So, the next day, I searched for local therapists and booked an appointment for later that week. During our first session, she asked me to fill out a questionnaire, circling which statements were most relevant to me. I was amazed at how many of them rang true.
Have you worried a lot about terrible things happening, such as:
- Fire, burglary, or flooding the house?
- Accidentally hitting a pedestrian with your car, or letting your call roll down the hill?
- Spreading an illness (such as giving someone the flu)?
- Harm coming to a loved one because you weren’t careful enough?
Are you constantly worried that something bad will happen because you forgot something important, like locking the door or turning off appliances?
Are there things you feel you must do excessively or thoughts you must think repeatedly to feel comfortable or ease anxiety?
Do you have to check things over and over or repeat actions many times to be sure they are done properly?
These were all symptoms of OCD, apparently. Ignorantly, I’d always assumed OCD was just to do with cleaning or arranging objects neatly. Everyone’s heard that throwaway comment of, “oh I’m a bit OCD about this” when they do something that isn’t really that OCD at all.
I hadn’t known there are different types of OCD, and mine revolved mainly around fears of harming others and obsessive checking.
I knew I was a “worrier”, but I didn’t realise my worries verged on so excessive that they constituted as OCD, nor that I had become severely anxious and depressed as a result of them.
Filling out the questionnaire and realising that these were obviously common symptoms (otherwise why would they be on the questionnaire?) gave me some comfort.
The worse part of my OCD, and the part that developed later yet needed the most CBT, was the contamination side of it. I was more worried about picking up germs that would harm someone else rather than harming myself. I started washing my hands obsessively. If I touched something I thought might be infected—a door handle to a shop, a rail on public transport—I would then worry constantly about that until I could wash my hands. But I’d probably touched other things before I got to the soap—my bag, my clothes, my phone—so all these objects also became “contaminated”. Every time I then touched those items, I was infected again and needed to wash my hands. And so the cycle continued.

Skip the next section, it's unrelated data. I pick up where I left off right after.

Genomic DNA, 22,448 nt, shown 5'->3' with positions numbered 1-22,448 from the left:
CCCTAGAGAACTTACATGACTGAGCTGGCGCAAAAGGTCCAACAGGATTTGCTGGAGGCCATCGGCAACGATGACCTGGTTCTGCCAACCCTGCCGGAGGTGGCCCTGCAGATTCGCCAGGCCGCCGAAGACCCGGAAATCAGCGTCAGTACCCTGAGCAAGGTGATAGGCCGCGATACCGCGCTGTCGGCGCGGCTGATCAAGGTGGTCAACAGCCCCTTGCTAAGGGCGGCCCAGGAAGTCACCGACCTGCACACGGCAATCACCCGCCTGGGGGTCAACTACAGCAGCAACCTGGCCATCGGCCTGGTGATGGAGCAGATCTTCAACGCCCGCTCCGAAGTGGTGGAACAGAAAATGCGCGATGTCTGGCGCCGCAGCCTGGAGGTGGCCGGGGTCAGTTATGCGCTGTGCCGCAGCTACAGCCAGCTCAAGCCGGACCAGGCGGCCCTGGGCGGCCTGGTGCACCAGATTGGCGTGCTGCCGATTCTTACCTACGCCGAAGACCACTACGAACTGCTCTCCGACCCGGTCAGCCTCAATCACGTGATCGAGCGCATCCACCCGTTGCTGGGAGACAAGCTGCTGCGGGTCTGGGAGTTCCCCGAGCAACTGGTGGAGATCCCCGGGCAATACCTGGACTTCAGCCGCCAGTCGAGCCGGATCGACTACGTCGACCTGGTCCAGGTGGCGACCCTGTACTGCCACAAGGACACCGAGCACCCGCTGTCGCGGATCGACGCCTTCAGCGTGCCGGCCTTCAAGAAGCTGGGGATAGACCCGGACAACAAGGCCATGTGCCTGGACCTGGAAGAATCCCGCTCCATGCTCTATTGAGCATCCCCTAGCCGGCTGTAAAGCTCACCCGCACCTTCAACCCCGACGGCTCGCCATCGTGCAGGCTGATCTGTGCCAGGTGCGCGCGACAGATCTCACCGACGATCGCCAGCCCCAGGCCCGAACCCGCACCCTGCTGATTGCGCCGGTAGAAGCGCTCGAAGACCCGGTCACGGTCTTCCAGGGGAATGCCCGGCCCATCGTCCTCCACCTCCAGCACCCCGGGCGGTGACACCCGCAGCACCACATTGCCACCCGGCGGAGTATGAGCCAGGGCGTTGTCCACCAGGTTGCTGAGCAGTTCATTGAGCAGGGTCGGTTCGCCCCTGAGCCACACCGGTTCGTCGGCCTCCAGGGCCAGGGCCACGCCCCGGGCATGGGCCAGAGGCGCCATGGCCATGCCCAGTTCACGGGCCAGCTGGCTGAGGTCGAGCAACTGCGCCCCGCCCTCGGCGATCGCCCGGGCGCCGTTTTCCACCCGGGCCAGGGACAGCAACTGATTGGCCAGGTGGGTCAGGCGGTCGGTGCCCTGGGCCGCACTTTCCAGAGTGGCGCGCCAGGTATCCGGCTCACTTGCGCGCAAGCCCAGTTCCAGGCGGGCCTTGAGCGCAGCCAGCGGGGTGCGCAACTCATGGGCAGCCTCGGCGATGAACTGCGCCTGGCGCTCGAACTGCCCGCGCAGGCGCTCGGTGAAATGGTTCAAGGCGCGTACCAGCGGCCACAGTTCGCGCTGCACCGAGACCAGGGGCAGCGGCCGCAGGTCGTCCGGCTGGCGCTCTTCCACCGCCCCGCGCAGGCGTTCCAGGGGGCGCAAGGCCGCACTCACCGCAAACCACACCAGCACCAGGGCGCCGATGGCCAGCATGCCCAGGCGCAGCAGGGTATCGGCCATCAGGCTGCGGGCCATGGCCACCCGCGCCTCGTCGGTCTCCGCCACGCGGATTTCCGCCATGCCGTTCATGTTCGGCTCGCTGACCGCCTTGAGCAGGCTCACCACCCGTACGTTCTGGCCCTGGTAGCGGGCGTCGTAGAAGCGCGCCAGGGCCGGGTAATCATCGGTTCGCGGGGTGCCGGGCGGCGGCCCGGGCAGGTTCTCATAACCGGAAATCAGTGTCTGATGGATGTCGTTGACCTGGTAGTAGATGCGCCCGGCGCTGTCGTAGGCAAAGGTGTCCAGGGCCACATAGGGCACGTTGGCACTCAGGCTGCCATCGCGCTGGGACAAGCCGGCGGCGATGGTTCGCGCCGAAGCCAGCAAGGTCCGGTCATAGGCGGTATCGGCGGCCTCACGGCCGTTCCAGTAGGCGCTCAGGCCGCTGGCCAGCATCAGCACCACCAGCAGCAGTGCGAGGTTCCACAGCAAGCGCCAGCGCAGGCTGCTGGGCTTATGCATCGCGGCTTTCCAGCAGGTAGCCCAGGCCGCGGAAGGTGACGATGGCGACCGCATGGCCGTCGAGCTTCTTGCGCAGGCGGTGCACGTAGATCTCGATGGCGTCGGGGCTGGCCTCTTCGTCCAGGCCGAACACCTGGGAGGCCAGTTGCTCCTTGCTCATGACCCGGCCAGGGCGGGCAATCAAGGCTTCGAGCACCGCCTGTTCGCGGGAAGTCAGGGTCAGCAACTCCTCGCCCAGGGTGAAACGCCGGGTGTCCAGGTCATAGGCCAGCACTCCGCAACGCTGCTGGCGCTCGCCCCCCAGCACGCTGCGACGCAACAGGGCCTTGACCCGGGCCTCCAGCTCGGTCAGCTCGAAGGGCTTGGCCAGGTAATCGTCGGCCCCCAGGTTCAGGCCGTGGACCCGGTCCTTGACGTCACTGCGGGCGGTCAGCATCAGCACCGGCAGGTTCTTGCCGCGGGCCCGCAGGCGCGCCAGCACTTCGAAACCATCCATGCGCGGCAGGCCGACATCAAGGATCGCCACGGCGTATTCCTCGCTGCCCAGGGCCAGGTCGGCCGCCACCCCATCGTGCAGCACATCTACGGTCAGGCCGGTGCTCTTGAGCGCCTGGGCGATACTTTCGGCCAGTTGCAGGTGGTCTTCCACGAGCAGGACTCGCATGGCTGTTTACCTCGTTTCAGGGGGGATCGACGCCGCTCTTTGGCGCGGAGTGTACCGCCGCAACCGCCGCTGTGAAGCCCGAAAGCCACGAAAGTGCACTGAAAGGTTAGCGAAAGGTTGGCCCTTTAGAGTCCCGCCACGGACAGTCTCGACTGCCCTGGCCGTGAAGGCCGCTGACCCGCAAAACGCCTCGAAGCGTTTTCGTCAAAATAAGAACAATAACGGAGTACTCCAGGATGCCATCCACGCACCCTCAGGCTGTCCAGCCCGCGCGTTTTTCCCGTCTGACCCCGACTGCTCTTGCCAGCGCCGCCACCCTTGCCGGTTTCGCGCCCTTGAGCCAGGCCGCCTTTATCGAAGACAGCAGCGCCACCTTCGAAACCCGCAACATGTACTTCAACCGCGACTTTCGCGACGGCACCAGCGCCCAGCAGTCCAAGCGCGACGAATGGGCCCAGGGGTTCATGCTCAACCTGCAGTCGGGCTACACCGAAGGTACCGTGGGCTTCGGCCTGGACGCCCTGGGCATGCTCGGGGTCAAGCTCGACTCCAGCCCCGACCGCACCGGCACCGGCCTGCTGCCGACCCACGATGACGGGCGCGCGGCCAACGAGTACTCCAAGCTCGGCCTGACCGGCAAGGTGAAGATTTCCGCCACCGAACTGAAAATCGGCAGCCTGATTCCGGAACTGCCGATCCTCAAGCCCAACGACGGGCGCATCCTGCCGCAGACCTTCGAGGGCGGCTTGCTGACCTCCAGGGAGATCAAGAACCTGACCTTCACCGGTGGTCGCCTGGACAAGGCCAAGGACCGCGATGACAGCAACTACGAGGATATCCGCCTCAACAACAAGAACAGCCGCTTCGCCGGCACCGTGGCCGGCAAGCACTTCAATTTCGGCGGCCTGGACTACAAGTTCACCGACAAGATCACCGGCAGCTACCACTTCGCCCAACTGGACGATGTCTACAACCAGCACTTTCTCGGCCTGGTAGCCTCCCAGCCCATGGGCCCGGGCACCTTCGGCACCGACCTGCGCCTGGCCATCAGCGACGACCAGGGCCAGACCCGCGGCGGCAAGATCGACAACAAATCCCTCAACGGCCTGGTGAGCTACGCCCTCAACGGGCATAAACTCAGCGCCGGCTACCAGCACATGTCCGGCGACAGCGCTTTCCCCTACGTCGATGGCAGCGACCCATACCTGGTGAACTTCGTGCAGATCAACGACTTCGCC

As I write this in May 2020, we are in the midst of a global pandemic. We are being told we need to wash our hands regularly to avoid potentially passing the virus onto someone else. Every day, I think about people who are suffering from the contamination aspect of OCD and my heart hurts for them, because I know how painfully stressful these times must be. How can you overcome an obsession with cleanliness when experts are telling you that you need to obsess over cleanliness?
I vividly remember sitting at home alone one day, when I should have been at work, and wondering whether I would ever feel “normal” again or if this would be my life from now on. I couldn’t ever manage not feeling the way I felt.
Today, I look back at that person and it’s like seeing an old friend. Someone who you used to be close to but no longer speak to. I remember the thoughts, I remember the obsessing, and I remember feeling like I would never escape it.
I did escape it. It took well over a year, sheer willpower and commitment to therapy, and a desire to make a change to my life. It was not easy. It was the hardest thing I’ve ever been through. But I look back now, and I realise how far I’ve come. I realise how much those “chemicals in the brain” affected me. Controlled me. Overpowered me. Because they weren’t me. They never were. Yet they took over my life.
My mental health is still a battle at times. The difference today is that I recognise when I’m slipping back into unhealthy habits, and I know what triggers me, so I can adapt my behaviour to get back on track. Therapy was incredibly useful, and I still use the exercises that my therapist taught me in order to get a handle on worrying thoughts or low moments. Perhaps most importantly, I realise that moments of anxiety or depression don’t necessarily represent a relapse or a failure to “get over” my illness. I’ve got through it once and I know what I’d need to do to get through it again.
You can never truly understand the power that someone’s mental health holds over them unless you’ve experienced it yourself. And, the thing is, so many of us have experienced it. We talk about it now more than we used to, but we still don’t talk about it enough. We should. You never know what battles someone is fighting inside. But the more we talk, the less we feel alone.
If you’re concerned about your own wellbeing or someone else’s, please seek help. There are some useful resources here.